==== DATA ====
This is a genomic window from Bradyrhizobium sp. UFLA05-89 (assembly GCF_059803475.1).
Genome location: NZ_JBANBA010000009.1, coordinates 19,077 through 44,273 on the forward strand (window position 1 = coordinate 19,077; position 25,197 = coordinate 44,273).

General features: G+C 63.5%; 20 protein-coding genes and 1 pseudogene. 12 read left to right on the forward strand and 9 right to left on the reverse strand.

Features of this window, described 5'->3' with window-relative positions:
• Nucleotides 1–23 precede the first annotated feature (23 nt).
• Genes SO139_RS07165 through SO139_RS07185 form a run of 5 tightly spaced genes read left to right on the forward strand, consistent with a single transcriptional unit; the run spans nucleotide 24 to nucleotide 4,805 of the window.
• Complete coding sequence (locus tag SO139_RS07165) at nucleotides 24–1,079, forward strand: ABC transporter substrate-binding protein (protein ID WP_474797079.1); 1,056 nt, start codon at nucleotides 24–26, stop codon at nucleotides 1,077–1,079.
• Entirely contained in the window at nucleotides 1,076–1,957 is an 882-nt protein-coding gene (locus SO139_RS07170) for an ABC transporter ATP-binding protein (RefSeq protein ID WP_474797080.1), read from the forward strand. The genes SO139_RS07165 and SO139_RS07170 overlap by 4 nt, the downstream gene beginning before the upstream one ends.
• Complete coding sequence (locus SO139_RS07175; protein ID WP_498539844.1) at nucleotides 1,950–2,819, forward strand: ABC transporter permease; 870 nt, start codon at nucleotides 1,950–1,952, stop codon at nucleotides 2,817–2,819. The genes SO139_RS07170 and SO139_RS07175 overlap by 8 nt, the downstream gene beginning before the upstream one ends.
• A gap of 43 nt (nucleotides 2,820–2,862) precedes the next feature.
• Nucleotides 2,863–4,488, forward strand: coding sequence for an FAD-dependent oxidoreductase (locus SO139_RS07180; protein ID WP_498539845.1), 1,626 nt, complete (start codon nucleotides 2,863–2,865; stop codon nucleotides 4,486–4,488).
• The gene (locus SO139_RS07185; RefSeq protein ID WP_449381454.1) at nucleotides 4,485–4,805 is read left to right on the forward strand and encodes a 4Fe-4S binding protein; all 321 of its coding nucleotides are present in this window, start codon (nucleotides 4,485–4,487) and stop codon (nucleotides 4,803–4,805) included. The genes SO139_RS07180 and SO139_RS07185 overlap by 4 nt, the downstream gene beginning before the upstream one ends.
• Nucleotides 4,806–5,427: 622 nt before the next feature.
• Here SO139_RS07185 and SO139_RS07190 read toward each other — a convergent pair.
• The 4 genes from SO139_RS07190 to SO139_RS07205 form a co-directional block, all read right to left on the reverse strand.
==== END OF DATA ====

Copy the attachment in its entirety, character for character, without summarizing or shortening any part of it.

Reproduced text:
This is a genomic window from Bradyrhizobium sp. UFLA05-89 (assembly GCF_059803475.1).
Genome location: NZ_JBANBA010000009.1, coordinates 19,077 through 44,273 on the forward strand (window position 1 = coordinate 19,077; position 25,197 = coordinate 44,273).

General features: G+C 63.5%; 20 protein-coding genes and 1 pseudogene. 12 read left to right on the forward strand and 9 right to left on the reverse strand.

Features of this window, described 5'->3' with window-relative positions:
• Nucleotides 1–23 precede the first annotated feature (23 nt).
• Genes SO139_RS07165 through SO139_RS07185 form a run of 5 tightly spaced genes read left to right on the forward strand, consistent with a single transcriptional unit; the run spans nucleotide 24 to nucleotide 4,805 of the window.
• Complete coding sequence (locus tag SO139_RS07165) at nucleotides 24–1,079, forward strand: ABC transporter substrate-binding protein (protein ID WP_474797079.1); 1,056 nt, start codon at nucleotides 24–26, stop codon at nucleotides 1,077–1,079.
• Entirely contained in the window at nucleotides 1,076–1,957 is an 882-nt protein-coding gene (locus SO139_RS07170) for an ABC transporter ATP-binding protein (RefSeq protein ID WP_474797080.1), read from the forward strand. The genes SO139_RS07165 and SO139_RS07170 overlap by 4 nt, the downstream gene beginning before the upstream one ends.
• Complete coding sequence (locus SO139_RS07175; protein ID WP_498539844.1) at nucleotides 1,950–2,819, forward strand: ABC transporter permease; 870 nt, start codon at nucleotides 1,950–1,952, stop codon at nucleotides 2,817–2,819. The genes SO139_RS07170 and SO139_RS07175 overlap by 8 nt, the downstream gene beginning before the upstream one ends.
• A gap of 43 nt (nucleotides 2,820–2,862) precedes the next feature.
• Nucleotides 2,863–4,488, forward strand: coding sequence for an FAD-dependent oxidoreductase (locus SO139_RS07180; protein ID WP_498539845.1), 1,626 nt, complete (start codon nucleotides 2,863–2,865; stop codon nucleotides 4,486–4,488).
• The gene (locus SO139_RS07185; RefSeq protein ID WP_449381454.1) at nucleotides 4,485–4,805 is read left to right on the forward strand and encodes a 4Fe-4S binding protein; all 321 of its coding nucleotides are present in this window, start codon (nucleotides 4,485–4,487) and stop codon (nucleotides 4,803–4,805) included. The genes SO139_RS07180 and SO139_RS07185 overlap by 4 nt, the downstream gene beginning before the upstream one ends.
• Nucleotides 4,806–5,427: 622 nt before the next feature.
• Here SO139_RS07185 and SO139_RS07190 read toward each other — a convergent pair.
• The 4 genes from SO139_RS07190 to SO139_RS07205 form a co-directional block, all read right to left on the reverse strand.